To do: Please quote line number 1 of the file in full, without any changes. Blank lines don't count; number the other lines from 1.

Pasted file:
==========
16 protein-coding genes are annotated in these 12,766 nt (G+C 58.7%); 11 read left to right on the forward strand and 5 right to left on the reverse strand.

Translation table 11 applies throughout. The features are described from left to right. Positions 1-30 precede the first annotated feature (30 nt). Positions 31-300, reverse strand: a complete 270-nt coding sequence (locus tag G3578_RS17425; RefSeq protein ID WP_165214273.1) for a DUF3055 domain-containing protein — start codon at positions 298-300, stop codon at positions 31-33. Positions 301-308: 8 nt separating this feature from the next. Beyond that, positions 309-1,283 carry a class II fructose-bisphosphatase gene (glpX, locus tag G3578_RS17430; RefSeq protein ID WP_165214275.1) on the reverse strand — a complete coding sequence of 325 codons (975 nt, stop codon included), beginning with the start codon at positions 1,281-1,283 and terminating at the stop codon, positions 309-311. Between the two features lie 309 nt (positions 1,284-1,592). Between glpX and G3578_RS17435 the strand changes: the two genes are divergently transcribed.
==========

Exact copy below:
16 protein-coding genes are annotated in these 12,766 nt (G+C 58.7%); 11 read left to right on the forward strand and 5 right to left on the reverse strand.